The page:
The Perils of Filming Police

“It’s actually legal to film the police but you might not know that since people are arrested for doing that all the time.”

So begins The Perils of Filming the Police a 7-min podcast on the subject recently posted by On The Media.

The podcasts’s description:

It is not illegal to film police, but there have been several instances of citizens being arrested because the police didn’t want to appear on camera. Bob talks to Mickey Osterreicher, general counsel for the National Press Photographers Association, who has been doing workshops with police around the country about the right to film police in the line of duty.


Overall the episode communicated some great information, such as noting that police employees should welcome filming as it creates an objective record, but as with most news sources, the podcast was not without latent bias:

  • Host Bob Garfiled and guest Mickey Osterreicher framed interactions between humans through a lens that categorizes them as either an “officer” or “civilian.” Such a distinctions denotes that differences exist, which only perpetuates a flawed reality that allows for the institutionalized violence and rights-violations that today exists from one perceived group toward another group. Here at Cop Block we know that badges don’t grant extra rights.
  • By conflating the actions of some individuals to an entire geographical area – such as “Baltimore” doing this or that – it only reinforces the bad idea that certain people, based on their place of employment, can speak for others and it very literally shapes the conversation and absolves actors of personal responsibility. After all, it’s not “Baltimore PD” that beats, maces or kills someone, but an individual, who is responsible for their actions. Language is important.
  • The most realistic alternative to accomplish the stated goals was completely overlooked. Though the “culture of policing” was rightly singled-out as being flawed, both the host and guest readily admit that transgressions of rights continue to occur. Despite legislation and other policy re-writes the double-standards still occur. And they occur since a distinction for those wearing badges is believed to exist.. Garfield and Osterreicher fail to take their views to their logical conclusion and advocate that policing, like any other good or service, could be better provided through consensual interactions.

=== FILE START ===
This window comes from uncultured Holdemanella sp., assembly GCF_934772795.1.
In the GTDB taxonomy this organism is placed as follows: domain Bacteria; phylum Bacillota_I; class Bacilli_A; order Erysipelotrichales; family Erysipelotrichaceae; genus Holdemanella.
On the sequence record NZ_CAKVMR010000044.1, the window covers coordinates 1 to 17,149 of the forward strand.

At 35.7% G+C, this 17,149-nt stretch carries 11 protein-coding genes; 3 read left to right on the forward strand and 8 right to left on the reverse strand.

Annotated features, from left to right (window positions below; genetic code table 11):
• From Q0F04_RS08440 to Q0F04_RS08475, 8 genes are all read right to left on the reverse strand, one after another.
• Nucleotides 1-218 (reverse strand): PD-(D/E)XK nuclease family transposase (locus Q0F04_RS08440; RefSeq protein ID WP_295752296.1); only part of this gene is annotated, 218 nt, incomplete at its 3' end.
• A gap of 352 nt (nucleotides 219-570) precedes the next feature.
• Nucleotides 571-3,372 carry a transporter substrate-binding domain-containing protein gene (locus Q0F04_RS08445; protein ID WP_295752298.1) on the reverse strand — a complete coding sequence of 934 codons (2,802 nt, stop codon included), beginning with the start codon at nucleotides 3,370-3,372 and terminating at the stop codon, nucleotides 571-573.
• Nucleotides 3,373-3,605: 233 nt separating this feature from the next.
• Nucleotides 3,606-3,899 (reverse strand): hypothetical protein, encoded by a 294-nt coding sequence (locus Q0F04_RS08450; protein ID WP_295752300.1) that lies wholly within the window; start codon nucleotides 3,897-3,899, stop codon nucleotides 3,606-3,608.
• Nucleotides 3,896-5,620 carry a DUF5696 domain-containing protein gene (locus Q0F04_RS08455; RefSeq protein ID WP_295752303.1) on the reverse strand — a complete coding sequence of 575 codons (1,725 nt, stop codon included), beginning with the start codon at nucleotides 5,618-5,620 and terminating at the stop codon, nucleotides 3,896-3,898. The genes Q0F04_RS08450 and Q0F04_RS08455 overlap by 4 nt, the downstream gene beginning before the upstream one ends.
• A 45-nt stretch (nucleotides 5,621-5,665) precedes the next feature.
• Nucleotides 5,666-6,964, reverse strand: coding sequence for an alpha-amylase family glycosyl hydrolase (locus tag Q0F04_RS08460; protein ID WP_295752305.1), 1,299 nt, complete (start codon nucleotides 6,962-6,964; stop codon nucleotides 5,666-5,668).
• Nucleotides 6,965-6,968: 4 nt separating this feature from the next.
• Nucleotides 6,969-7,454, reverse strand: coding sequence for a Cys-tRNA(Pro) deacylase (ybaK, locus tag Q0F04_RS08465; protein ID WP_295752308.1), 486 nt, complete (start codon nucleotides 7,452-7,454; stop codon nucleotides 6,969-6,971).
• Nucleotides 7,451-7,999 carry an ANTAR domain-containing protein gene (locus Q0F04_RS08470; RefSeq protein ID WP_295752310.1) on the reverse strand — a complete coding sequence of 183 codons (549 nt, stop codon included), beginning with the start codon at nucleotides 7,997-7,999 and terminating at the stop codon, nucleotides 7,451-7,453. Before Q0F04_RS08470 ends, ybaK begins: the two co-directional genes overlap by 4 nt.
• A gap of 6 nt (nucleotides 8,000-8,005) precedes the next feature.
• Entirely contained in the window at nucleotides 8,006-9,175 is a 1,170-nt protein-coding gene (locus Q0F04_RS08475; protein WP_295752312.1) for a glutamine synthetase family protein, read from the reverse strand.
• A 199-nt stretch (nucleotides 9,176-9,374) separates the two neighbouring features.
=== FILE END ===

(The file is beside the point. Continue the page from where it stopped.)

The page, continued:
Pete Eyre

Pete Eyre is co-founder of As an advocate of peaceful, consensual interactions, he seeks to inject a message of complete liberty and self-government into the conversation of police accountability. Eyre went to undergrad and grad school for law enforcement, then spent time in DC as an intern at the Cato Institute, a Koch Fellow at the Drug Policy Alliance, Directer of Campus Outreach at the Institute for Humane Studies, Crasher-in-Chief at Bureaucrash, and as a contractor for the Future of Freedom Foundation. In 2009 he left the belly of the beast and hit the road with Motorhome Diaries and later co-founded Liberty On Tour. He spent time in New Hampshire home, and was involved with Free Keene, the Free State Project and The Daily Decrypt.